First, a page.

Canadian National Railway Station
Heritage Railway Station of Canada
Moose Jaw, Saskatchewan
General view of the place
(© Analytica Associates, John L. Nicholls, 1991.)
341 Stadacona St. E., Moose Jaw, Saskatchewan
Heritage Railway Stations Protection Act (R.S.C., 1985, c. 52 (4th Supp.))
1919 to 1919
Event, Person, Organization:
Canadian National Railways
Research Report Number:
Description of Historic Place
The Canadian National Railway (CNR) station at Moose Jaw is a monumental 2-storey structure built in 1919. It has an elegant Beaux Arts design and is located on a rise of land on Stadacona St. E. between Third and Fourth Avenues
The station at Moose Jaw has been designated a heritage railway station because of its historical and architectural significance.
The Canadian National Railway (CNR) station at Moose Jaw was built in 1919 to the designs of architect John Schofield, working through the Office of the Architect, CNR Western Lines in Winnipeg. Schofield designed several important stations and hotels, and eventually became Chief Architect at Canadian National Railways in 1942. His Moose Jaw station is an austere, elegant structure with the formal symmetrical massing and restrained classical ornamentation typical of Beaux Arts buildings. It was built in the post-World War I era, just after several smaller lines joined to form the CNR and began to challenge the western monopoly of the Canadian Pacific Railway. The CNR regarded this Moose Jaw station as an early opportunity to establish its corporate identity on the southern Prairies.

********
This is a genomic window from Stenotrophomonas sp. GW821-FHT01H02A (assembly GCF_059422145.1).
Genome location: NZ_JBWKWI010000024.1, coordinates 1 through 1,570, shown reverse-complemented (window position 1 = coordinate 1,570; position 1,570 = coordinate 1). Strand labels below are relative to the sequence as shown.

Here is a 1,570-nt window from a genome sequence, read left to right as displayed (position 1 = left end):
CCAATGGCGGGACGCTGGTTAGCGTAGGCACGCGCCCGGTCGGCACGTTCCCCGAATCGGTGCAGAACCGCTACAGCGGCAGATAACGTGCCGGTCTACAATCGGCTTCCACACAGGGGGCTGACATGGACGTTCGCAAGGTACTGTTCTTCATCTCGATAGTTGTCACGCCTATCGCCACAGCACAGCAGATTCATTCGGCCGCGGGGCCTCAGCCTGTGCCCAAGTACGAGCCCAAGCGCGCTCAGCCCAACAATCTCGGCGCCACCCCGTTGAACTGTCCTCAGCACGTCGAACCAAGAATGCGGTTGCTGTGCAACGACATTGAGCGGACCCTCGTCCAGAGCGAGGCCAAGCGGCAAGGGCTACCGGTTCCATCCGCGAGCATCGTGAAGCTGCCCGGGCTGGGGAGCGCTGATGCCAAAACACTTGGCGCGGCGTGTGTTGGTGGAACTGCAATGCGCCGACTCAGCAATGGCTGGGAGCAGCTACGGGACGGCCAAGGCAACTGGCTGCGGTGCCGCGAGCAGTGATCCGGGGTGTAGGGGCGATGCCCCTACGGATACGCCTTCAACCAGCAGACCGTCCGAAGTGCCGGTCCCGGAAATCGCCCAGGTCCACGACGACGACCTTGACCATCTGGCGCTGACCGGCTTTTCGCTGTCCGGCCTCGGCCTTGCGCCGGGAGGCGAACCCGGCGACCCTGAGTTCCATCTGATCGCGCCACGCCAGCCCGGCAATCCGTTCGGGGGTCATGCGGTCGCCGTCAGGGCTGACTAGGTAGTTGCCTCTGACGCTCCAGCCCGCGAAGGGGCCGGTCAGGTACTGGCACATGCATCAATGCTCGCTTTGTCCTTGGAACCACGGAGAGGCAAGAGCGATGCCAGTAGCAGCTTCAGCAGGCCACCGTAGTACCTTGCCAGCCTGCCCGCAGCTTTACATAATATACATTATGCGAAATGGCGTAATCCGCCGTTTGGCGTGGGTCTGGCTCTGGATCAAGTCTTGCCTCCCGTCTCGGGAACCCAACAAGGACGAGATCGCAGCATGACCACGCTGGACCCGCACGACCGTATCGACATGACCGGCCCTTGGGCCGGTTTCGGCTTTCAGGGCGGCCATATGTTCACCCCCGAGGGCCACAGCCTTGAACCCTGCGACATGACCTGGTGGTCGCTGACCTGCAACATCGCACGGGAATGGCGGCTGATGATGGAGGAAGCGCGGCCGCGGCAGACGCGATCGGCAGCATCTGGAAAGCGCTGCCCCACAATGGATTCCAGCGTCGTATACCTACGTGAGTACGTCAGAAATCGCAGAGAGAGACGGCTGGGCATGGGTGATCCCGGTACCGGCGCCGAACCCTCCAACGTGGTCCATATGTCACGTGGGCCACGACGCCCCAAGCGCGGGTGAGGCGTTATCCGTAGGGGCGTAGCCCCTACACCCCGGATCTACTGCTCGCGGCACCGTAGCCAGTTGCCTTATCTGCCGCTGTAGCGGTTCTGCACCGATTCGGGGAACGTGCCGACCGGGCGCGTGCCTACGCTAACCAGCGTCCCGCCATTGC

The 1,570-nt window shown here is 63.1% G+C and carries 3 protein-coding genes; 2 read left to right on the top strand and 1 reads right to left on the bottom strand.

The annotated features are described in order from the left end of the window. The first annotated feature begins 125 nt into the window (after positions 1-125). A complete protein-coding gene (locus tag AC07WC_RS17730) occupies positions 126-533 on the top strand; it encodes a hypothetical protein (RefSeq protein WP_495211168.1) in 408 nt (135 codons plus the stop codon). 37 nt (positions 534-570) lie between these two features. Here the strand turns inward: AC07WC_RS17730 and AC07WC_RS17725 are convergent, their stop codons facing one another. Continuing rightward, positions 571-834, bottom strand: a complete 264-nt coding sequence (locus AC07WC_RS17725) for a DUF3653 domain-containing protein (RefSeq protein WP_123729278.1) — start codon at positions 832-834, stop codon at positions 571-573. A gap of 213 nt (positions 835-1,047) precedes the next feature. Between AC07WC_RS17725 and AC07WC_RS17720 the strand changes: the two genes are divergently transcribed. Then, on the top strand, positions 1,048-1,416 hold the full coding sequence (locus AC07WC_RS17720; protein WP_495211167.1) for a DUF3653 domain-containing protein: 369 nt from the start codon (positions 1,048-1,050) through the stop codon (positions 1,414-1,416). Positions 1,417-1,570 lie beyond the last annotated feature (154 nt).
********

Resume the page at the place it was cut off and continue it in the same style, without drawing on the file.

The heritage value of the station is defined by its Beaux Arts-influenced design, by surviving elements of its interior finish and trim, and by its prominence on its site.
· Heritage Character Statement, Moose Jaw Canadian National Railways Station, March 1993. Heritage Assessment Report RSR-119, 1991.
Character-defining elements of the Moose Jaw Canadian National Railway Station include: its formal, symmetrical massing as a central two-storey block flanked by matching one-storey wings all under flat roof forms, its monumental proportions, the balanced, symmetrical placement of its apertures, its reference to classical architectural motifs as seen in the highly defined articulation of the east and west facades where four pilasters support a prominent entablature, its use of restrained classical ornamentation such as the simple curved brackets supporting its projecting canopies, the smooth incorporation of features necessary to railway operations such as the passenger canopies, the integrity and substantial quality of its exterior materials; red brick walls, cut stone details, steel canopies, their rich textures and finely crafted forms, the simple but elegant forms of details in the interior public area; trim elements, staircase features, wall paneling, and door and window details, their material integrity, high quality and rich textures, evidence of the station’s original bilaterally symmetrical floor plan, evidence of the spatial and functional definition of space within the building for railway use.